The Daily News interviewed Steve Vaccaro about the Shereese Francis case in connection with a broader report on the failure to prosecute police in instances of fatal misconduct.
A Daily News analysis of NYPD-involved deaths starts with the 1999 slaying of unarmed Amadou Diallo in a hail of bullets in the Bronx and ends with last month’s shooting death of Akai Gurley in a Brooklyn stairwell. Where race was known, 86% were black or Hispanic.
A Staten Island grand jury’s decision not to indict white NYPD Officer Daniel Pantaleo for the chokehold death of Eric Garner — a black father of six — stunned large swaths of the city and added fuel to a nationwide surge of protests over police killings.
But history shows the odds were always in Pantaleo’s favor.
A Daily News investigation found that at least 179 people were killed by on-duty NYPD officers over the past 15 years. Just three of the deaths have led to an indictment in state court. In another case, a judge threw out the indictment on technical grounds and it was not reinstated.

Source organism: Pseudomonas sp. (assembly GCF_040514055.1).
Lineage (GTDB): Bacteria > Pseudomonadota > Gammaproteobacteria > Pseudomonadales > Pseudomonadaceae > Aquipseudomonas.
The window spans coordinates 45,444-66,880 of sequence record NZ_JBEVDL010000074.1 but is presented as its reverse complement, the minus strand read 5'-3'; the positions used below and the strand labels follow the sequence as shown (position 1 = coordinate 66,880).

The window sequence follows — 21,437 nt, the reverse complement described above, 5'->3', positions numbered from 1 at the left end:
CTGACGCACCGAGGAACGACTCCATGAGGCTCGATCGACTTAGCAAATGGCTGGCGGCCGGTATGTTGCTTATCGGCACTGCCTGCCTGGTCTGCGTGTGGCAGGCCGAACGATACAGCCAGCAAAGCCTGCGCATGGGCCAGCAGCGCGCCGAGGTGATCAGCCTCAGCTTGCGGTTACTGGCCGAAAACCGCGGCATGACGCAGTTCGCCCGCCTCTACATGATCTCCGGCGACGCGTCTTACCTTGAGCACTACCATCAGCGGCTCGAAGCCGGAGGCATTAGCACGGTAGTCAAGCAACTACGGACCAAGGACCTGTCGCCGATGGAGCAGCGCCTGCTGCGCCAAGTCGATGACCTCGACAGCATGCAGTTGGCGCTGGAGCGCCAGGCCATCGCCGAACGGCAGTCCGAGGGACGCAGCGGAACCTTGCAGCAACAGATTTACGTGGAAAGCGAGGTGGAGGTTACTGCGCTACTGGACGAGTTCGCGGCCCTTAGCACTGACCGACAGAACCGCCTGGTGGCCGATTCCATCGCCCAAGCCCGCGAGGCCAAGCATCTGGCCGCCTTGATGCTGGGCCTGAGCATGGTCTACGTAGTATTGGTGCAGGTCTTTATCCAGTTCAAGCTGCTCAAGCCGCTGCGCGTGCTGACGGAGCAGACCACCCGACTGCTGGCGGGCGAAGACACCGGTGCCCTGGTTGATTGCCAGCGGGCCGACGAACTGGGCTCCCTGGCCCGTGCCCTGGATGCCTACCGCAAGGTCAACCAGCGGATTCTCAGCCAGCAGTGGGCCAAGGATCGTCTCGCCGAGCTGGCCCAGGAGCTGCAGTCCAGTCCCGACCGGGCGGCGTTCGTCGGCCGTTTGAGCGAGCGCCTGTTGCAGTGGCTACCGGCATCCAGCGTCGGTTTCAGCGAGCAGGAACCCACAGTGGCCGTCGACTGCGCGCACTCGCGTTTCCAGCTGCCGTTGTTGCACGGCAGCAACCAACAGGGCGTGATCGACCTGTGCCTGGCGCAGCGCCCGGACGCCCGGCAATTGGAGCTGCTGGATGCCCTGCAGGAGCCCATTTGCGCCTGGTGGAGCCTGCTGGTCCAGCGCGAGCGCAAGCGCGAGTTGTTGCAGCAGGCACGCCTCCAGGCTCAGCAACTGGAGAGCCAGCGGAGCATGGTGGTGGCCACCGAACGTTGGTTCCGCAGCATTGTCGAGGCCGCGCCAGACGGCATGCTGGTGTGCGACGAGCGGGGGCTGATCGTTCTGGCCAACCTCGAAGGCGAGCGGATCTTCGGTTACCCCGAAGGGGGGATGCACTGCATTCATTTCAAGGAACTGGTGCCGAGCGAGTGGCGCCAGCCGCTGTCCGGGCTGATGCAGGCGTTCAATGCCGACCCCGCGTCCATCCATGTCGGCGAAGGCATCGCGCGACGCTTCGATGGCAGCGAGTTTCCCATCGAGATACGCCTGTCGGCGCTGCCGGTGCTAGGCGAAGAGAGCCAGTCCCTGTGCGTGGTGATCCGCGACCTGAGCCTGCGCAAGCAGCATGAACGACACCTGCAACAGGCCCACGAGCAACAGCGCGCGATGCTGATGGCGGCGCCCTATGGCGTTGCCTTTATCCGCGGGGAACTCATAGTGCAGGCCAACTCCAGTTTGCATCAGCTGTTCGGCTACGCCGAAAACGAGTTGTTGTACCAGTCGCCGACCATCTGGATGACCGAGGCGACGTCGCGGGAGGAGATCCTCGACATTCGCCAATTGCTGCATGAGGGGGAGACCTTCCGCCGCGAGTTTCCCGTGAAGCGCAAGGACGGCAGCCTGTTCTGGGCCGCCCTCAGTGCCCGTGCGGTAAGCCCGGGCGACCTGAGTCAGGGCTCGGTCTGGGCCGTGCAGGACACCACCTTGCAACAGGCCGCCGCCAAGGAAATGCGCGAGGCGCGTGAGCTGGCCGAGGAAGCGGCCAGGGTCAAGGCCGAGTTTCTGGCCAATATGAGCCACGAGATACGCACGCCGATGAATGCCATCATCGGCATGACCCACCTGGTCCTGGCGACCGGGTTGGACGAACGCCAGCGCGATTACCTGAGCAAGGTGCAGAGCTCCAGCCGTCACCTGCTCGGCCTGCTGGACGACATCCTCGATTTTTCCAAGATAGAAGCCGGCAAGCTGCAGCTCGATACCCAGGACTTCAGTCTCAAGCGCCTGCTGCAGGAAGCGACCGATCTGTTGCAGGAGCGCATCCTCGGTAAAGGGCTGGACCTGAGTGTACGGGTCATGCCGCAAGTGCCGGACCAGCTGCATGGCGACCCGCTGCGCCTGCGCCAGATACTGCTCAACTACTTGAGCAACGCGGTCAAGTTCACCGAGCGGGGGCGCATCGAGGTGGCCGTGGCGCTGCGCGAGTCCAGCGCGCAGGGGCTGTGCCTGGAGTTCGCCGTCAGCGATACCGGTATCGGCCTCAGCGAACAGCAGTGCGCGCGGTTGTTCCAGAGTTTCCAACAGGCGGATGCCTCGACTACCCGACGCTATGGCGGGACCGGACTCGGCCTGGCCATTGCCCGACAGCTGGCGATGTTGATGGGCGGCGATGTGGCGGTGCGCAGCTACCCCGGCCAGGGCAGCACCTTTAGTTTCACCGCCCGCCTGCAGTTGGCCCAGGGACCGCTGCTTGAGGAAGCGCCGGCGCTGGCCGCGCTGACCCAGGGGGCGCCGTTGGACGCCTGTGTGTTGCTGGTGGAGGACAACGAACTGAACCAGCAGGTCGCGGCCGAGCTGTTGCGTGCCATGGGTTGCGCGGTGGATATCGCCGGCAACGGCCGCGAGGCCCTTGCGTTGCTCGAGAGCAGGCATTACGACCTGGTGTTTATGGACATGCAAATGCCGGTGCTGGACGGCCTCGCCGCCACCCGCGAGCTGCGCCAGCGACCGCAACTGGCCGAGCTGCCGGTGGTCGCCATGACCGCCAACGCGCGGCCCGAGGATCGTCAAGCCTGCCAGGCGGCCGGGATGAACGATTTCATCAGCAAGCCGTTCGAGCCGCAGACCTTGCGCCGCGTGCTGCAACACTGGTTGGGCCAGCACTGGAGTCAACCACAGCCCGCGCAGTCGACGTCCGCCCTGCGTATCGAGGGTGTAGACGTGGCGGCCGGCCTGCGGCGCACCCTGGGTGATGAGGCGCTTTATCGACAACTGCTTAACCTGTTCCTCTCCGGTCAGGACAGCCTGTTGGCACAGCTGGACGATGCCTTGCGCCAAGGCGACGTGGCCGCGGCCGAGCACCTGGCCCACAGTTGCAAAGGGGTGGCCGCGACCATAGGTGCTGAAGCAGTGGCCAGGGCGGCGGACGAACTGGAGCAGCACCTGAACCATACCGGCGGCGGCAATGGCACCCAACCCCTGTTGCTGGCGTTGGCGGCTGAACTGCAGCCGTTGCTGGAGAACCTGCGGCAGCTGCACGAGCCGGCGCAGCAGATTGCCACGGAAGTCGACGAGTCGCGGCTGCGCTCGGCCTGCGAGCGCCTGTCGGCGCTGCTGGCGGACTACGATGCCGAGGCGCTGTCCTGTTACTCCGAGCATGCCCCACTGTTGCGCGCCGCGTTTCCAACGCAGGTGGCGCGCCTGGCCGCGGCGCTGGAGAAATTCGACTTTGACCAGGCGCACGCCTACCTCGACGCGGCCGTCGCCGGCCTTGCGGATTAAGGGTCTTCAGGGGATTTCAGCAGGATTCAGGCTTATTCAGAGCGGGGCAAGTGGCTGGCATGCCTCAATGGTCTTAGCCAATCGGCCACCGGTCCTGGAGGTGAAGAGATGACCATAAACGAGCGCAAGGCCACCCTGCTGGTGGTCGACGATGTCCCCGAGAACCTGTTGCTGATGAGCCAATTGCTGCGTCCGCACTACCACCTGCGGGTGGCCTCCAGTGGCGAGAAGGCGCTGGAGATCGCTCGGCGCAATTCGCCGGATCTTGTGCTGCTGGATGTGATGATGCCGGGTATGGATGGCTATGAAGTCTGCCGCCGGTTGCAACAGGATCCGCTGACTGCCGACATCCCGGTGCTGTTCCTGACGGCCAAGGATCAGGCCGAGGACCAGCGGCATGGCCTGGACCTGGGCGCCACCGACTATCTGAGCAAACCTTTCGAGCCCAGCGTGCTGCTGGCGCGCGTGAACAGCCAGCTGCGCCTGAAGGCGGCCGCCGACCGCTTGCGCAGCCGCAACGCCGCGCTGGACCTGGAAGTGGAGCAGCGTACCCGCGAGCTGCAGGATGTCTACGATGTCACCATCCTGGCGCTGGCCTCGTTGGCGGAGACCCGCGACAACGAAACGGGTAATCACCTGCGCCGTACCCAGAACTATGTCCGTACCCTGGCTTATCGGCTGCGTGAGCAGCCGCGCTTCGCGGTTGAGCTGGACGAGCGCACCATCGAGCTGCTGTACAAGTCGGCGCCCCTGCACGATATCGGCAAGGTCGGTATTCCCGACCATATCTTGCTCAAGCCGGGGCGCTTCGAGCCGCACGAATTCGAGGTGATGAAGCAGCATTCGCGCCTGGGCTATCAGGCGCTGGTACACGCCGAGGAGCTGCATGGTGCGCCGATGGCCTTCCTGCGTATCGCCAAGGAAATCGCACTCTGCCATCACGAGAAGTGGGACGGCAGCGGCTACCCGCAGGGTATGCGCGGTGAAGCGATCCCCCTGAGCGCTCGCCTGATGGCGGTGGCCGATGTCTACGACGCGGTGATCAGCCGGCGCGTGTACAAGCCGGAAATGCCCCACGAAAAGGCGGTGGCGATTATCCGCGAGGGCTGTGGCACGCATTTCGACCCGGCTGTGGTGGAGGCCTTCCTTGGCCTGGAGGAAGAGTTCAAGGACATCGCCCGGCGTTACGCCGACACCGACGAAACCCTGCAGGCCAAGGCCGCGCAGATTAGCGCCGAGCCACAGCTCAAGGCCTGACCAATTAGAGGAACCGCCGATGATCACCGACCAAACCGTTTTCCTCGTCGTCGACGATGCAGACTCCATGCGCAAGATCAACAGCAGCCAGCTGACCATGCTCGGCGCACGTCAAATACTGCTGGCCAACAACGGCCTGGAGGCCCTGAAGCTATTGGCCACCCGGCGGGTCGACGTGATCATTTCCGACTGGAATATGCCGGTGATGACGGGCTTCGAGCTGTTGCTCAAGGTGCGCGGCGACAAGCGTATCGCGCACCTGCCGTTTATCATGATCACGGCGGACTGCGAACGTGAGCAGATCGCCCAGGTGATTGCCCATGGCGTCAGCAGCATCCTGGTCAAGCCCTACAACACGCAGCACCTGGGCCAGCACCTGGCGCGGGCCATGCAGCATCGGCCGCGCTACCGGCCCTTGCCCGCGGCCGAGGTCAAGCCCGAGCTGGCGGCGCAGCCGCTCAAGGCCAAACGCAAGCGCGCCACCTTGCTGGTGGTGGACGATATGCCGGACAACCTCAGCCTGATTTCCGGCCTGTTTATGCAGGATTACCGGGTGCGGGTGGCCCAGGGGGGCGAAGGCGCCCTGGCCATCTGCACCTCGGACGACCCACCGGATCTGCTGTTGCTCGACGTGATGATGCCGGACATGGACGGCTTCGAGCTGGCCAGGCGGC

Shereese Francis, 29, of Queens, died of heart failure in 2012 after being suffocated by four male officers who were called to get her in an ambulance because she hadn’t been taking her meds, another lawsuit claims.
After a 14-month investigation that included several home visits and interviews with family members who were present on the day of the death, the Queens DA declined to prosecute, according to court records. The family was awarded $1.1 million in a civil lawsuit in May.
The family’s lawyer said her death was ruled a homicide due to compression of the chest. She, like Garner, was obese, and the cops applied a chokehold on her for a short time as well, lawyer Steve Vaccaro said.